It really is about a room, a life trapped in a room, and you can enter the Room of the book here, if you dare. I think I am as scared of all the clicking and dragging--at the book's website--as I am of the plot. A bad man has stolen a young woman, kept her there, raped her, impregnated her, and now she has to keep her son safe.
But if you enter the website, you can see the layout of the room. And at the home page, you can read what Audrey Niffenegger, author of Time Traveler's Wife, has to say about Room: "Room is a book to read in one sitting. When it's over you look up: the world looks the same but you are somehow different and that feeling lingers for days."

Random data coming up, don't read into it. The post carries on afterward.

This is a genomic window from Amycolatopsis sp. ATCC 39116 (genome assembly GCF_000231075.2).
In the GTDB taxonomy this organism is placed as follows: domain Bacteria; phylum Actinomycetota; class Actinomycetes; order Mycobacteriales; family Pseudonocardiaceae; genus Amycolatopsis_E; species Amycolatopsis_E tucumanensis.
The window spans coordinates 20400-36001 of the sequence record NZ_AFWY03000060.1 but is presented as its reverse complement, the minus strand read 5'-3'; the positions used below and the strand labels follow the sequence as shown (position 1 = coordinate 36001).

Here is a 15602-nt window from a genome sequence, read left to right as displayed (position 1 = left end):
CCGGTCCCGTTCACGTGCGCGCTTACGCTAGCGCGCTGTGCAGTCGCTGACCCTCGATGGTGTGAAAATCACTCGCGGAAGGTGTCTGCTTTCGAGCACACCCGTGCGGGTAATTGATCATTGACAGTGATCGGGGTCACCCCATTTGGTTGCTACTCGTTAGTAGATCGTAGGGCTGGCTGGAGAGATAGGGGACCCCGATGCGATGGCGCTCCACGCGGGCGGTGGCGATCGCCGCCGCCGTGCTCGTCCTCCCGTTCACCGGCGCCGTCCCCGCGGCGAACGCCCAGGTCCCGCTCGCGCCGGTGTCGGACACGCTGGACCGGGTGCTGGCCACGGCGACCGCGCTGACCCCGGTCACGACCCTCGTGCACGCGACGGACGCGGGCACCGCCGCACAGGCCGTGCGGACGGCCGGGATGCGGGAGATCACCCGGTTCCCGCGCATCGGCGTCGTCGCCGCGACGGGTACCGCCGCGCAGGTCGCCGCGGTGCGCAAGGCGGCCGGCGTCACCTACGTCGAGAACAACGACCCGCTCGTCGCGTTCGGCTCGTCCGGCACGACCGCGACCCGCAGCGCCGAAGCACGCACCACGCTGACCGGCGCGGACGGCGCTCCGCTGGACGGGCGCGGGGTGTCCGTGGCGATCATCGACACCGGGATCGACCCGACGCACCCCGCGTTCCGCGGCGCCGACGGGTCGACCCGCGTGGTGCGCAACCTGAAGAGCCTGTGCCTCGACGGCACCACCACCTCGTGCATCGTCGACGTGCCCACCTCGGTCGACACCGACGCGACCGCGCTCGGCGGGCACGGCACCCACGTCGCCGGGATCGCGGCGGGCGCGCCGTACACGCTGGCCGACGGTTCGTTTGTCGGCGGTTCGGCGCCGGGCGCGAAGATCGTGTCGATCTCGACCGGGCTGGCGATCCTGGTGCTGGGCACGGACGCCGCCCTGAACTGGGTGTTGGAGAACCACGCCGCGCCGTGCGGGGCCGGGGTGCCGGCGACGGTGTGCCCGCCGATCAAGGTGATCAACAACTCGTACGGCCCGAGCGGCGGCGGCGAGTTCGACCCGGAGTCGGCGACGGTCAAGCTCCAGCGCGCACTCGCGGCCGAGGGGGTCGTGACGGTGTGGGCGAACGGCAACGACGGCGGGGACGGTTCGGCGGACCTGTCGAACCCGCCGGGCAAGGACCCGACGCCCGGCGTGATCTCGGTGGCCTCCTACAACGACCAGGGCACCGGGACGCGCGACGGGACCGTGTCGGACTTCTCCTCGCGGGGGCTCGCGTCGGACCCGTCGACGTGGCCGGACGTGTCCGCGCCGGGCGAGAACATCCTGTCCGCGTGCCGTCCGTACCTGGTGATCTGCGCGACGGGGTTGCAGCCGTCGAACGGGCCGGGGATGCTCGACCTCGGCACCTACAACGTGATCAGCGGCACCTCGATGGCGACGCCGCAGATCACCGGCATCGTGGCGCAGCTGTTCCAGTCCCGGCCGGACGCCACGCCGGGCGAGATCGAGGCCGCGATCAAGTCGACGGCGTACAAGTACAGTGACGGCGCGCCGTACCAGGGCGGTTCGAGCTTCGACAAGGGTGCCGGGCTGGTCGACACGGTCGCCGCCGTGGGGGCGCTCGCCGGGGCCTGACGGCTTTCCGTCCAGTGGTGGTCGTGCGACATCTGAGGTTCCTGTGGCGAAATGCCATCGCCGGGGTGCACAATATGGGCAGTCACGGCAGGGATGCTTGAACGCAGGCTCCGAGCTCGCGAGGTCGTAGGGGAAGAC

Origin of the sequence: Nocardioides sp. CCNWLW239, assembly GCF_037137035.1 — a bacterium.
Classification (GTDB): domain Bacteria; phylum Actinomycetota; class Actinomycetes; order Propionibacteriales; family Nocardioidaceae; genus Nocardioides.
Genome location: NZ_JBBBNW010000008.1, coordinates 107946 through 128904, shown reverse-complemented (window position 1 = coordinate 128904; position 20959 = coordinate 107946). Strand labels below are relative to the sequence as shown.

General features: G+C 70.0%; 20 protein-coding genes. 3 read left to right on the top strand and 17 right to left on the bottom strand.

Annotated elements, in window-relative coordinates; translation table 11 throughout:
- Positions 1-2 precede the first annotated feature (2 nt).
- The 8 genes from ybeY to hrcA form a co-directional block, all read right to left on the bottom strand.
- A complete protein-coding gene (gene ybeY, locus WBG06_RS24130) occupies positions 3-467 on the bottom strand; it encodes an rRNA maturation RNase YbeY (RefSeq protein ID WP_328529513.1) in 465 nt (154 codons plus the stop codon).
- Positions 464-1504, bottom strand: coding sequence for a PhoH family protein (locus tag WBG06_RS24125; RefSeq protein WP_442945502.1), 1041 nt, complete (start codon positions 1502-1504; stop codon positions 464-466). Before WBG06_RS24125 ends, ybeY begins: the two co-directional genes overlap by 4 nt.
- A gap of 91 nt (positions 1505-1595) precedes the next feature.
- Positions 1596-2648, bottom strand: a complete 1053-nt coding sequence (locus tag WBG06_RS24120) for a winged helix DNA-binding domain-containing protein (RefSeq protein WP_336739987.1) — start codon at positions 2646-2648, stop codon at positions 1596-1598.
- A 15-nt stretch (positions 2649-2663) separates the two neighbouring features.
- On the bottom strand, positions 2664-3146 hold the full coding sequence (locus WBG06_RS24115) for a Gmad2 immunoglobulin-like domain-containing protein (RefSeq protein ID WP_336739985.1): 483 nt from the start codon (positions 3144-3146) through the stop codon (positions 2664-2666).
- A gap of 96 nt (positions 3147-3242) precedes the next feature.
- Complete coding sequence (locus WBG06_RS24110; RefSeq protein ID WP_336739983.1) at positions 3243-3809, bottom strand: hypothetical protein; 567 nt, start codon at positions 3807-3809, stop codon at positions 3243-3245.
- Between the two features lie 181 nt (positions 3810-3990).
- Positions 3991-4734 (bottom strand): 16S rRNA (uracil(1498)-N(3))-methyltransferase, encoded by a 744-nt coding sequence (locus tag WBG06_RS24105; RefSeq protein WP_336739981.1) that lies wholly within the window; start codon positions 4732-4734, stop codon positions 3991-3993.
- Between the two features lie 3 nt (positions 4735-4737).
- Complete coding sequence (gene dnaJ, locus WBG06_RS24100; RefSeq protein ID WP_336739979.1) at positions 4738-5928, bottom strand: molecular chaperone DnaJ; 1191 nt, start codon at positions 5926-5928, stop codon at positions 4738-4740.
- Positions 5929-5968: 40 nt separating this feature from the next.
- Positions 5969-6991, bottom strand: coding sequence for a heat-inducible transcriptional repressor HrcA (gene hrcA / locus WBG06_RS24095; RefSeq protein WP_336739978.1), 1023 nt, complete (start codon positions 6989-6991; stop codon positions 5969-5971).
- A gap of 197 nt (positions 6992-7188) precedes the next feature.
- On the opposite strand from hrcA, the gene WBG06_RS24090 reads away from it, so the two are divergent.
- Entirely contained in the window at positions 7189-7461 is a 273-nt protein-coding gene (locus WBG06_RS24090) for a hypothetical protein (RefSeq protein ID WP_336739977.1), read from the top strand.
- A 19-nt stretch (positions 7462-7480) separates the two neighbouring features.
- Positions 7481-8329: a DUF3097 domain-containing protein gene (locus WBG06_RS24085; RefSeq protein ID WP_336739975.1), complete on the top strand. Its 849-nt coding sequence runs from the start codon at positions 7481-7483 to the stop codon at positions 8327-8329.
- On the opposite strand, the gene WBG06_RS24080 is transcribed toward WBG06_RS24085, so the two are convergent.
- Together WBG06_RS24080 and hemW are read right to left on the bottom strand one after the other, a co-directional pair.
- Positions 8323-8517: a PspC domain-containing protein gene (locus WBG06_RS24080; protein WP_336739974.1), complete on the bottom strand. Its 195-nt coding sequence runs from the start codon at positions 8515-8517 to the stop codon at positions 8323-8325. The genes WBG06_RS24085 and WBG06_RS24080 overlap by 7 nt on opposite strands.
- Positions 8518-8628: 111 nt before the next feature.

Garnett had a similar reaction. She said, "There were parts of Donaghue's book where I forgot I was reading."
I'd be a little afraid to enter that room, via technology or imagination, but it sounds like quite a powerful reading experience. You can read about it more conventionally via the New York Times book review here.
To follow up on a previous post, Barry Silesky has “entered” the conversation about his spiritual reading and questing and said, “No, you're not wrong. Only for sake of any clarification, I mean atheism literally--absence of anything ordinarily involved in the concept, 'God.' There may be a supra-human force; but I doubt any entity; whatever it is I suspect is our imagination. Which (imagination) might be, and I suspect is, the only divinity there is.”
I think he may still comment to speak for himself, but for now I’m quoting from his email. His follow-up email said, “If only I knew what to pray to. The trouble with this atheism is, I'm stuck with myself.”
Quite a dilemma.